North End History: From Rags to Riches

North End History by Guild Nichols


After 1780, Revere expanded his business interests in keeping with the feverish commercial development along the North End waterfront. He opened a foundry for the smelting of iron and brass and was soon supplying bolts, spikes and nails for the burgeoning shipbuilding industry. He produced cannons and cast church bells, one of the largest of which still rings in Boston’s King’s Chapel. The copper sheeting from his copper rolling mill in Canton covered the dome of the Massachusetts State House and the hull of the U.S.S. Constitution, built in Hartt’s shipyard at the far end of Hanover Street.

Paul Revere Engraving of Boston in 1768

Shipping was the magnet that drew thousands of new mechanics, journeymen and sailors to the North End in the early 1800s. As the neighborhood began to outgrow its physical limitations, efforts began to reclaim the marshlands and mudflats surrounding the peninsula. The Mill Pond, which had become a body of festering, stagnant water; was filled in. Over the next 25 years, portions from the tops of Beacon Hill and Copp’s Hill were transported to reclaim nearly 70 acres of buildable land. This included the North End neighborhood to the west of Salem and Prince streets, as well as the area now called the “Bulfinch Triangle” where the Boston Garden and North Station now stand.

On the eastern waterfront side of the narrow North End peninsula, new wharves reached out into the harbor and massive new brick and granite warehouses rose up to accommodate the incoming shipments of goods from European and the East India trading companies. While back in the very heart of the North End, one of Boston’s most celebrated period architects, Charles Bulfinch, was building a New North Congregational Society church in dignified “American” classical style on Hanover Street.. Its bell was cast and hung by Paul Revere. It is to this day the only surviving Bulfinch-designed church in Boston and is now named St. Stephen’s Church.

On the North End’s western side adjoining Blackstone Street, the cornerstone had been laid for a brand new marketplace building adjacent to Faneuil Hall – named Quincy Market after Boston’s second Mayor Josiah Quincy. When completed in 1827, this massive, new two-story structure was 535-feet long and 50-feet wide, built upon landfill.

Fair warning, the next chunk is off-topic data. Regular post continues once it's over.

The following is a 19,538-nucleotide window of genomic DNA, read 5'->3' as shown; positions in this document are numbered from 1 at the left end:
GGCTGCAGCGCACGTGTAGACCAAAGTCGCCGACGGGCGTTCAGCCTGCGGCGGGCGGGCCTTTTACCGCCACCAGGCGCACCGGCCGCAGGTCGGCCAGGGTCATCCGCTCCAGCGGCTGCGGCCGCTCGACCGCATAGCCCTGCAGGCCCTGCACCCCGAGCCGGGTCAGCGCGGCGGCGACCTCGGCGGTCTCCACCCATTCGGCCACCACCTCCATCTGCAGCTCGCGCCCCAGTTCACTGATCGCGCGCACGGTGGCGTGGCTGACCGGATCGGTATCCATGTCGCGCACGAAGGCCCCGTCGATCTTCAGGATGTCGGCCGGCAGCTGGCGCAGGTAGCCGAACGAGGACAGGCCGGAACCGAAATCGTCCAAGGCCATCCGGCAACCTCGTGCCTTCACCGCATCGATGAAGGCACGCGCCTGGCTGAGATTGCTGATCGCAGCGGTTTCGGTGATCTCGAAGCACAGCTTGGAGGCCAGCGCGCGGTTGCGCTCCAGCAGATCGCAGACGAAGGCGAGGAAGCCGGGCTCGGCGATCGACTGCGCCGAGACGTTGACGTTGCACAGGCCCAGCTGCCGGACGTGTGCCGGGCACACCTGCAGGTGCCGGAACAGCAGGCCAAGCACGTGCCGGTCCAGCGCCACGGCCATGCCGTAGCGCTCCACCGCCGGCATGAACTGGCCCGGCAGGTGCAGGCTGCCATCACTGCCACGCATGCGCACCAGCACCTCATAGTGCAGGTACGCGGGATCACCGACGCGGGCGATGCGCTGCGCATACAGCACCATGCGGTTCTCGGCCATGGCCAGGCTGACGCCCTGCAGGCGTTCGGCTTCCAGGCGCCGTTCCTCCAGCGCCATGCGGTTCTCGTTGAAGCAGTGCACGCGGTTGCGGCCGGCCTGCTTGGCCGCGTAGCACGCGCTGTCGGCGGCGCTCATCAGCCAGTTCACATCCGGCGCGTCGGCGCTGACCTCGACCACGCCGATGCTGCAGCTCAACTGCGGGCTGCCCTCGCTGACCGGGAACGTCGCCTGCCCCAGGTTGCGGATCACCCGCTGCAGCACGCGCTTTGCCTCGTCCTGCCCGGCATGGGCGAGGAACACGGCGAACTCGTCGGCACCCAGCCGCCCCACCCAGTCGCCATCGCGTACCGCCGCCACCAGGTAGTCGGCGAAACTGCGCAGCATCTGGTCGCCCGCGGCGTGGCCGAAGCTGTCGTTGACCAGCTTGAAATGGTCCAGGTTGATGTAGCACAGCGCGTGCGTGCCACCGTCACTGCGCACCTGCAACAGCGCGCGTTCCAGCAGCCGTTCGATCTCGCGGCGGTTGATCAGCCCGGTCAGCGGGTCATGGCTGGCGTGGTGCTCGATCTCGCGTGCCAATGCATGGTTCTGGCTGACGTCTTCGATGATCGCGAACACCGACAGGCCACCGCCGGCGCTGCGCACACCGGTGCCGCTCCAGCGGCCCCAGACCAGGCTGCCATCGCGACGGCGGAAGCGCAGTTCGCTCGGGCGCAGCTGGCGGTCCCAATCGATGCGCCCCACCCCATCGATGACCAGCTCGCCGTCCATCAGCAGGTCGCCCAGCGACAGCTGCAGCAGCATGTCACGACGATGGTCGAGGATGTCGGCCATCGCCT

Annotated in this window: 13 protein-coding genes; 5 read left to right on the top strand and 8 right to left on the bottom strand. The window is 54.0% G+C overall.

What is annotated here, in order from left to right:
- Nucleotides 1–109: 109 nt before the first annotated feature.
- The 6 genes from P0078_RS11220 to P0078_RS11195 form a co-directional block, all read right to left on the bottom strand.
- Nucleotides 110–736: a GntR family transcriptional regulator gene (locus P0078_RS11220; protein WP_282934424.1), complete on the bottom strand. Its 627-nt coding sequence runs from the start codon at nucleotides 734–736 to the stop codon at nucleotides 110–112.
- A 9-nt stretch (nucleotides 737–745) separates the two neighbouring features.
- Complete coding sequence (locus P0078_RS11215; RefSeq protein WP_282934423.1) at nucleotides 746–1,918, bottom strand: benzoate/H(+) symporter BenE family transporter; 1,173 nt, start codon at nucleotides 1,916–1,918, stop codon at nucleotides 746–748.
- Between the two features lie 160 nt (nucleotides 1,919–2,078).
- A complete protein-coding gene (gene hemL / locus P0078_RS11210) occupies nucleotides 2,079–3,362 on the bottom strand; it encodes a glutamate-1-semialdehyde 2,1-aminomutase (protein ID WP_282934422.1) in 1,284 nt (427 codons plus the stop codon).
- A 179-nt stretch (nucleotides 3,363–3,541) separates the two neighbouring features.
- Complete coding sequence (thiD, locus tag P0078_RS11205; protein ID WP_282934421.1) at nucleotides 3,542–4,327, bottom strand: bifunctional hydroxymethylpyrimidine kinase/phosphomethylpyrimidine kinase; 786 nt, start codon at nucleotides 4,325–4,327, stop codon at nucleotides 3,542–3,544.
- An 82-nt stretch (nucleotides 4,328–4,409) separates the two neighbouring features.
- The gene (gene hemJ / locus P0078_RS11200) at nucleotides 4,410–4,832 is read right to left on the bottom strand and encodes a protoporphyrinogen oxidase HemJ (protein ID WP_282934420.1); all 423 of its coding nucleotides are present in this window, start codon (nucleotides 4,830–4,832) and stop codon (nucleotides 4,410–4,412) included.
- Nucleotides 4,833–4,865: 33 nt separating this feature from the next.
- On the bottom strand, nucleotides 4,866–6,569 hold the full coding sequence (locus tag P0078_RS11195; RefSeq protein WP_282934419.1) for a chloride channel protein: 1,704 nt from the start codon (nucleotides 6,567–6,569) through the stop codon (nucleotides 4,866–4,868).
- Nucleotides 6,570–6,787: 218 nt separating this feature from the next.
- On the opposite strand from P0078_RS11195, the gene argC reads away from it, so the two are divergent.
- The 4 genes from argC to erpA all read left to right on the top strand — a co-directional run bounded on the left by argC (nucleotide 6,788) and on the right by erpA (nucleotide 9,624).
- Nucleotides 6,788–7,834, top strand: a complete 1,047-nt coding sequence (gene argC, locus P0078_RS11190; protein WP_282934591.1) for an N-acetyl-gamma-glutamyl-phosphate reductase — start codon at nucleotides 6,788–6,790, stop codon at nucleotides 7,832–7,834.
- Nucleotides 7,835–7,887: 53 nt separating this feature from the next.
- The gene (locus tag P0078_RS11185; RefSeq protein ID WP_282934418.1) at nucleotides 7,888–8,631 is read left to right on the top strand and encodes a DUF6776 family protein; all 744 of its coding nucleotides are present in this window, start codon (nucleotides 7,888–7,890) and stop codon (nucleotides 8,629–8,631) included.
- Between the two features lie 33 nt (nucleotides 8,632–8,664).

These new physical transformations in and around the North End belied the changing character of the neighborhood itself, which was overflowing with itinerant seafarers, shipbuilders, and all and sundry people attracted by the booming shipping and mercantile trade. The North End had developed a new persona. From the inside, it was still a tough, thriving working class neighborhood. To outsiders, it became a frightening and dangerous slum. And proper Bostonians kept their distance.

The North End had become a haven for gamblers, criminals, whores and often drunken and violent sailors. The area around North Street (known then as Anne Street) was the most notorious, lying just one block in from the harbor. It came to be called “Black Sea” and the “Murder District.” Boston policemen stayed away out of fear for their own lives. And yet, it is not as if the neighborhood completely acquiesced. In 1825, a mob of incensed citizens raided the infamous “Beehive” brothel. And about this time, a stalwart seafarer walked up into North Square with a purposeful mission in mind: to save the souls of sailors.

Edward Thompson Taylor was an orphan who at the age of seven set out to sea. After nearly 25 years he came ashore and was ordained a Methodist minister. He became a missionary in charge of the new Seamen’s Bethel, which opened on North Square in 1833. His stories of life on the high seas, coupled with his knowledge of nautical matters and an uncommon eloquence, earned him wide respect, love and admiration. His sermons were so riveting, his oratory skills so pronounced that Ralph Waldo Emerson dubbed him “the Shakespeare of the sailor and of the poor” while Walt Whitman called him “an essentially perfect orator.” Herman Melville is said to have patterned the church sermon of Father Mapple inMoby-Dick after Rev. Taylor’s speech and manner.

This Seamen’s Bethel was not the sole institution to give aid and sustenance to sailors and ship mechanics who flocked to the North End. A Baptist Bethel was also built on Hanover Street and, in 1847, a Mariners House was founded by the Boston Port and Seamen’s Aid Society opposite the Bethel in North Square. This boarding house still continues today to provide food, lodging and counsel to mariners from around the world just as it has for over 150 years.

But if the quality of life in the North End neighborhood had changed for the worse, so too had its physical character. A dark and downward spiraling malaise had set in. Buildings were left to deteriorate, cobblestone streets went unrepaired, refuse accumulated in every corner and alleyway. It was as if the new, promising bright City of Boston on its very periphery had turned its back and severed all connections. Into this urban slum now flowed tens of thousands of new Irish immigrants fleeing the famine at home.